Skip to Content

I take glyburide and what do I do if my joints hurt?

Responses (1)

DzooBaby 21 Nov 2012

The hypoglycemic action of sulfonylureas may be potentiated by certain drugs including nonsteroidal anti-inflammatory agents and other drugs that are highly protein bound, salicylates, sulfonamides, chloramphenicol, probenecid, coumarins, monoamine oxidase inhibitors, and beta adrenergic blocking agents. When such drugs are administered to a patient receiving MICRONASE (glyburide) , the patient should be observed closely for hypoglycemia. When such drugs are withdrawn from a patient receiving MICRONASE (glyburide) , the patient should be observed closely for loss of control.

Certain drugs tend to produce hyperglycemia and may lead to loss of control. These drugs include the thiazides and other diuretics, corticosteroids, phenothiazines, thyroid products, estrogens, oral contraceptives, phenytoin, nicotinic acid, sympathomimetics, calcium channel blocking drugs, and isoniazid. When such drugs are administered to a patient receiving MICRONASE (glyburide) , the patient should be closely observed for loss of control. When such drugs are withdrawn from a patient receiving MICRONASE (glyburide) , the patient should be observed closely for hypoglycemia.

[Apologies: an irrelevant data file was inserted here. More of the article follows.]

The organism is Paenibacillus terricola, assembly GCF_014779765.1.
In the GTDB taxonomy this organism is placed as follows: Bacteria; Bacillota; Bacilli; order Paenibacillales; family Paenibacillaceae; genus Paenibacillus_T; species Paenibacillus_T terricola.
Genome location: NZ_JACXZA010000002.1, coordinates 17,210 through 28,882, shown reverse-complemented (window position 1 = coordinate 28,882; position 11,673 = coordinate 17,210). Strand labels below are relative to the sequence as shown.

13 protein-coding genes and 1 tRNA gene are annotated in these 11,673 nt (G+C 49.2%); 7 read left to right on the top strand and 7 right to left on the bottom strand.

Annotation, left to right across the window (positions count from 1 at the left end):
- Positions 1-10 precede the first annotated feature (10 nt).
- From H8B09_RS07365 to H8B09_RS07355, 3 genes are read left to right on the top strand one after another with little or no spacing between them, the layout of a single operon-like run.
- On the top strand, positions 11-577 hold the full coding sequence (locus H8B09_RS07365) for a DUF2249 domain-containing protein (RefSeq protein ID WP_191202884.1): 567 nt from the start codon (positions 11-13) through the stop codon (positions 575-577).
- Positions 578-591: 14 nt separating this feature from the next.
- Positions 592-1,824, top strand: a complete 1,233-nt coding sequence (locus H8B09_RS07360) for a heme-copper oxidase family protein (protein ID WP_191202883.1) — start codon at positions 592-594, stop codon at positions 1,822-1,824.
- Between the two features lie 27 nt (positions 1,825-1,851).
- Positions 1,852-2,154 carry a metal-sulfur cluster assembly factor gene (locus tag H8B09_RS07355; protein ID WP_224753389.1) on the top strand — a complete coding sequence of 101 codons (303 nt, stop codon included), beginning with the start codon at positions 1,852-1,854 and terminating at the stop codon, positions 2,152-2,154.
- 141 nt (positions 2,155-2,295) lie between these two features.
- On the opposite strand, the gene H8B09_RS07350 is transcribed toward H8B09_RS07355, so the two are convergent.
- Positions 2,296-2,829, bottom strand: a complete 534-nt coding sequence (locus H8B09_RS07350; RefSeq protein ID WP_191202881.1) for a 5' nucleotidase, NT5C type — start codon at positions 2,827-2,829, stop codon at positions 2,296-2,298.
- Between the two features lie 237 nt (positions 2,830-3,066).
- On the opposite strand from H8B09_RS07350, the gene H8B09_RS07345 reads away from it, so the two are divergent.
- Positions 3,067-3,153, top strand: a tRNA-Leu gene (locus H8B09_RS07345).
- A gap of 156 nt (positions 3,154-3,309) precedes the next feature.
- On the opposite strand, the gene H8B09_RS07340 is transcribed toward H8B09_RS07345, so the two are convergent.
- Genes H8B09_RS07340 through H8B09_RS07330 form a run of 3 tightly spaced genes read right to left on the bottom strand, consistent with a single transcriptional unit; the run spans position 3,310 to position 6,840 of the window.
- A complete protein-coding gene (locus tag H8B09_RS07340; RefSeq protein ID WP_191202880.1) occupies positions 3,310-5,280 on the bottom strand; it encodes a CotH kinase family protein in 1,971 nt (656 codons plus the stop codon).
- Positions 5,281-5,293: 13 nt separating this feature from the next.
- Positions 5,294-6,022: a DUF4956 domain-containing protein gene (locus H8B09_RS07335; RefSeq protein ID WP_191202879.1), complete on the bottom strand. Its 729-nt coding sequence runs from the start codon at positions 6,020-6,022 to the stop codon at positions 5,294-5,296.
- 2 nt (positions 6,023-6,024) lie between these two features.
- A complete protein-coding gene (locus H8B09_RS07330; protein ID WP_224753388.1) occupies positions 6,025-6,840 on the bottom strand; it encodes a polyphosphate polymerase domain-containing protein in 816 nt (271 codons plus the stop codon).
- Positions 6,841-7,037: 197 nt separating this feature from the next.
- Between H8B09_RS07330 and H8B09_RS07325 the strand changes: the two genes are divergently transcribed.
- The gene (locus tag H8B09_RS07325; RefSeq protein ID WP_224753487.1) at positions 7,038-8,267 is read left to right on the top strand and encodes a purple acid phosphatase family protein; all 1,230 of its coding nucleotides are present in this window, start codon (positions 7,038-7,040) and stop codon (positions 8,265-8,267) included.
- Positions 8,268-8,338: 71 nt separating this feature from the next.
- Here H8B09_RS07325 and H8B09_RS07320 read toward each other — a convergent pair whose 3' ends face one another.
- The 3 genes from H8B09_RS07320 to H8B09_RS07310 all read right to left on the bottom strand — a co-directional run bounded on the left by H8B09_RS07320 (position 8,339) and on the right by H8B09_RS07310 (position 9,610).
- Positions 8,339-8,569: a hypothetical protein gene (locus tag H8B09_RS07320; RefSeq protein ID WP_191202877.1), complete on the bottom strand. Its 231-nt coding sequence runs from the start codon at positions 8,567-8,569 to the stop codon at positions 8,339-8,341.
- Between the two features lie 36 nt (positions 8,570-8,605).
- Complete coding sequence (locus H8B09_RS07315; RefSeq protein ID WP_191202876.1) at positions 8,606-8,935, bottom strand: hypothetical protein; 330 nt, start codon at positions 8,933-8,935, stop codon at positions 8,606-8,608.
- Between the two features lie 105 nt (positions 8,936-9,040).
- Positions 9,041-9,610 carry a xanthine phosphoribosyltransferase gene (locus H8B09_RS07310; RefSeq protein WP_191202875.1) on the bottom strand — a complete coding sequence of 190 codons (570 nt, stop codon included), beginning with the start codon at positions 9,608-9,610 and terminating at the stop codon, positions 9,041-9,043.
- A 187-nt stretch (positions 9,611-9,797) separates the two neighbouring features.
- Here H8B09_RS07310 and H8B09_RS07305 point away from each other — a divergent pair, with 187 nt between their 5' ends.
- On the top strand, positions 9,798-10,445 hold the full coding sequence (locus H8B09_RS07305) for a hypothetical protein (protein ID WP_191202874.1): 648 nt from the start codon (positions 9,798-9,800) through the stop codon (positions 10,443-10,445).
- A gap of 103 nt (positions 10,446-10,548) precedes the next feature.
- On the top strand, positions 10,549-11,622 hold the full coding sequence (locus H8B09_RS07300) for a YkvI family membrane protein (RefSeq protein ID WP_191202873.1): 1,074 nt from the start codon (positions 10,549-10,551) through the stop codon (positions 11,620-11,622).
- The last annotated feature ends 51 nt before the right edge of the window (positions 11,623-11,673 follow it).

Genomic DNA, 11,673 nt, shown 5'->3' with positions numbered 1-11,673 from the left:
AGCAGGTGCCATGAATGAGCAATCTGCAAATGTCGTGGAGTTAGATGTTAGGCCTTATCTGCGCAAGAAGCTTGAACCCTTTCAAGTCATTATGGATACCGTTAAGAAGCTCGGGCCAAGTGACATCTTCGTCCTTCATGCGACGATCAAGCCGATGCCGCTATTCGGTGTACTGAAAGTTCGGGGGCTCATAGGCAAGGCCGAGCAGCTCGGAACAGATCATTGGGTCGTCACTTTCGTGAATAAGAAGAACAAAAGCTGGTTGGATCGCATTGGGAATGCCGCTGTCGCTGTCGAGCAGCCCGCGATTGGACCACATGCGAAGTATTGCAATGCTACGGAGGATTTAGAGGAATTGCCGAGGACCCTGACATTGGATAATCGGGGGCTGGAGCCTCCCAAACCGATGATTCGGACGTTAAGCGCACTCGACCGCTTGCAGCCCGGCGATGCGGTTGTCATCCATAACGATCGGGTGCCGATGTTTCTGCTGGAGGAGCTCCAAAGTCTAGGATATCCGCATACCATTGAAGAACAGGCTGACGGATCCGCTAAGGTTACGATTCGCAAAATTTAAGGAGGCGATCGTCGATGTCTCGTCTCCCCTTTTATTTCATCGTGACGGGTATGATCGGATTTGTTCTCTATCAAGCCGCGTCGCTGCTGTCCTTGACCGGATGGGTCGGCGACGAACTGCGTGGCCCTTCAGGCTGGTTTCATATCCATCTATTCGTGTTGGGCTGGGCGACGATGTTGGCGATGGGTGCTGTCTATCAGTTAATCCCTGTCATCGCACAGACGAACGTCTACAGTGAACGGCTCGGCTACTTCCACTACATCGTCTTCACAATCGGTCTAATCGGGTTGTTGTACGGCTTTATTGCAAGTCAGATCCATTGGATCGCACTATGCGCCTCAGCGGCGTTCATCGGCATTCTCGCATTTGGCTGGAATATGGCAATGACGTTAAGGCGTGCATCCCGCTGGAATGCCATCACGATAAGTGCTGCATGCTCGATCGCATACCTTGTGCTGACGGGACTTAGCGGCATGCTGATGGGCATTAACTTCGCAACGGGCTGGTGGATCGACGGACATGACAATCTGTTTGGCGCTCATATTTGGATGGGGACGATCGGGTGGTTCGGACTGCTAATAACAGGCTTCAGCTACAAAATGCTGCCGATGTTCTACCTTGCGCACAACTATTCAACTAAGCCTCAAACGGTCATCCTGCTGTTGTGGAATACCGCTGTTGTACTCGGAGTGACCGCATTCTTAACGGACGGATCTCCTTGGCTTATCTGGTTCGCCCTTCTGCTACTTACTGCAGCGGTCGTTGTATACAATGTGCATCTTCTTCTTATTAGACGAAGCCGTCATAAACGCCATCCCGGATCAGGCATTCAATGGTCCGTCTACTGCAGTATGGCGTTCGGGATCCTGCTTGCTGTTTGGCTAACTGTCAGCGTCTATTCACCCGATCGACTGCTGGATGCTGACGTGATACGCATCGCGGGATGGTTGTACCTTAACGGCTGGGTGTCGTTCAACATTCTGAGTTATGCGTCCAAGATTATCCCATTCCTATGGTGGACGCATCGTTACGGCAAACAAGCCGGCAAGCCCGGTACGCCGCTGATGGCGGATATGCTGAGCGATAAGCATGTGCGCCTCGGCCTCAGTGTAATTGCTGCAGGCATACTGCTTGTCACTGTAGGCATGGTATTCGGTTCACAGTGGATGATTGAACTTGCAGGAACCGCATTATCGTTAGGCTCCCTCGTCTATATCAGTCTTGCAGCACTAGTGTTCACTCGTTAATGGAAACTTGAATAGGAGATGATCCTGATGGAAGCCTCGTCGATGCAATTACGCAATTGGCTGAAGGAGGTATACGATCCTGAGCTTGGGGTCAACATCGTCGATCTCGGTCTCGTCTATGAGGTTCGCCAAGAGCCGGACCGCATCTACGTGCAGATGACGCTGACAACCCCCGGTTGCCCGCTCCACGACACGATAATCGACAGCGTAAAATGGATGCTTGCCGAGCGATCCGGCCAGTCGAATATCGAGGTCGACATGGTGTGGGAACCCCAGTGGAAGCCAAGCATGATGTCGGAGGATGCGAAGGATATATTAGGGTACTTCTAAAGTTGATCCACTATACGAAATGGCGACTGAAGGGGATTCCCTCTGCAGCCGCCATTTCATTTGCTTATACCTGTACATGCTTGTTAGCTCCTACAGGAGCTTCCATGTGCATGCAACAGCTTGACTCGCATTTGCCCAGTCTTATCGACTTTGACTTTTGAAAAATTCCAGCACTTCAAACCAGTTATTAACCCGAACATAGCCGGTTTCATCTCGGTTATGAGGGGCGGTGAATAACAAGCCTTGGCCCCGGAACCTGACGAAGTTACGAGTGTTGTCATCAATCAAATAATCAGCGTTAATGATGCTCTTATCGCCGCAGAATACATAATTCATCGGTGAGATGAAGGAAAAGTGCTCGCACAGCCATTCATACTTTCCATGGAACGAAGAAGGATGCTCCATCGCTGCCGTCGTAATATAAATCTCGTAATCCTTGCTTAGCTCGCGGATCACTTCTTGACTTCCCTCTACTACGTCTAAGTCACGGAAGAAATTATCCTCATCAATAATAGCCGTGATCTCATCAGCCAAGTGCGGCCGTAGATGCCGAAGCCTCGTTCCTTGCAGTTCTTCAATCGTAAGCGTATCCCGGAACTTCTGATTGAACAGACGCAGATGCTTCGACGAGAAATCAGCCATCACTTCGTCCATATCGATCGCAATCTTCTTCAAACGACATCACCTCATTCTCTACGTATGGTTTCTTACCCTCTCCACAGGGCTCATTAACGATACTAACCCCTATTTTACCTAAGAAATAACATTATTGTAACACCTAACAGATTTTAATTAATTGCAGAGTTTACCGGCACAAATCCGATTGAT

So NSAIDS and aspirin can increase the risk of hypoglycemia. This doesnt mean you cannot take them, you just may need to monitor your blood sugar more often and be aware of signs and symptoms of low blood sugar (dizziness, headache, shakiness, hunger, nausea, lightheadedness etc). To be safest, acetaminophen would be the best OTC. You might ask your Dr about taking ibuprofen, naproxen or other NSAIDS if acetaminophen is not effective.

Drugs.com free discount card

Further Information

Search for questions

Still looking for answers? Try searching for what you seek or ask your own question.

Similar Questions